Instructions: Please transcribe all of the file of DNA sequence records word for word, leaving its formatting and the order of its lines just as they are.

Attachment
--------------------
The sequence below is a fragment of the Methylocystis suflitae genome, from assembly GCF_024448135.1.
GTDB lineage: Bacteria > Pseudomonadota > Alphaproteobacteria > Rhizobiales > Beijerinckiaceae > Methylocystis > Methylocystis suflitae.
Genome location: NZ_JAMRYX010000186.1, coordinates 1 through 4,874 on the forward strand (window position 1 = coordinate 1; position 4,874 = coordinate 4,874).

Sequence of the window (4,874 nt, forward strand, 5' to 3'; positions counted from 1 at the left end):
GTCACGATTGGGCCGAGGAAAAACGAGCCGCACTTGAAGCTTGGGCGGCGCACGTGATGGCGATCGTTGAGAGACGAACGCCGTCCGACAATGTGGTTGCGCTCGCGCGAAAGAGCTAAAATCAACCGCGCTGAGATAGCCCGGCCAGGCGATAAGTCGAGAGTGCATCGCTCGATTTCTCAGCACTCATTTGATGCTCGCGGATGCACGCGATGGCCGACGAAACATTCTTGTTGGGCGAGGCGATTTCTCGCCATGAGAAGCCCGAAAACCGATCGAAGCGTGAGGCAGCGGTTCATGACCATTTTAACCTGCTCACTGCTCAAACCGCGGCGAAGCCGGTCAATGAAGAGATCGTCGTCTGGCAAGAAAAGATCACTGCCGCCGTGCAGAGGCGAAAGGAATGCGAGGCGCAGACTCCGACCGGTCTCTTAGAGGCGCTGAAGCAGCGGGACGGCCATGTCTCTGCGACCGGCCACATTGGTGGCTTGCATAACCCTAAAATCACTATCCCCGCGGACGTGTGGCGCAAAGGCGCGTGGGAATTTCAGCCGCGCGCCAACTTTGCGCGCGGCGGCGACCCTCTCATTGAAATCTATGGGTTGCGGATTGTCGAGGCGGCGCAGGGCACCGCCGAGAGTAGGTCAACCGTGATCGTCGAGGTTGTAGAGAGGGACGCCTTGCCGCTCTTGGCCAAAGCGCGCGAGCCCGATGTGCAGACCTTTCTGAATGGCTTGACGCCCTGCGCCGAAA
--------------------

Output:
The sequence below is a fragment of the Methylocystis suflitae genome, from assembly GCF_024448135.1.
GTDB lineage: Bacteria > Pseudomonadota > Alphaproteobacteria > Rhizobiales > Beijerinckiaceae > Methylocystis > Methylocystis suflitae.
Genome location: NZ_JAMRYX010000186.1, coordinates 1 through 4,874 on the forward strand (window position 1 = coordinate 1; position 4,874 = coordinate 4,874).

Sequence of the window (4,874 nt, forward strand, 5' to 3'; positions counted from 1 at the left end):
GTCACGATTGGGCCGAGGAAAAACGAGCCGCACTTGAAGCTTGGGCGGCGCACGTGATGGCGATCGTTGAGAGACGAACGCCGTCCGACAATGTGGTTGCGCTCGCGCGAAAGAGCTAAAATCAACCGCGCTGAGATAGCCCGGCCAGGCGATAAGTCGAGAGTGCATCGCTCGATTTCTCAGCACTCATTTGATGCTCGCGGATGCACGCGATGGCCGACGAAACATTCTTGTTGGGCGAGGCGATTTCTCGCCATGAGAAGCCCGAAAACCGATCGAAGCGTGAGGCAGCGGTTCATGACCATTTTAACCTGCTCACTGCTCAAACCGCGGCGAAGCCGGTCAATGAAGAGATCGTCGTCTGGCAAGAAAAGATCACTGCCGCCGTGCAGAGGCGAAAGGAATGCGAGGCGCAGACTCCGACCGGTCTCTTAGAGGCGCTGAAGCAGCGGGACGGCCATGTCTCTGCGACCGGCCACATTGGTGGCTTGCATAACCCTAAAATCACTATCCCCGCGGACGTGTGGCGCAAAGGCGCGTGGGAATTTCAGCCGCGCGCCAACTTTGCGCGCGGCGGCGACCCTCTCATTGAAATCTATGGGTTGCGGATTGTCGAGGCGGCGCAGGGCACCGCCGAGAGTAGGTCAACCGTGATCGTCGAGGTTGTAGAGAGGGACGCCTTGCCGCTCTTGGCCAAAGCGCGCGAGCCCGATGTGCAGACCTTTCTGAATGGCTTGACGCCCTGCGCCGAAA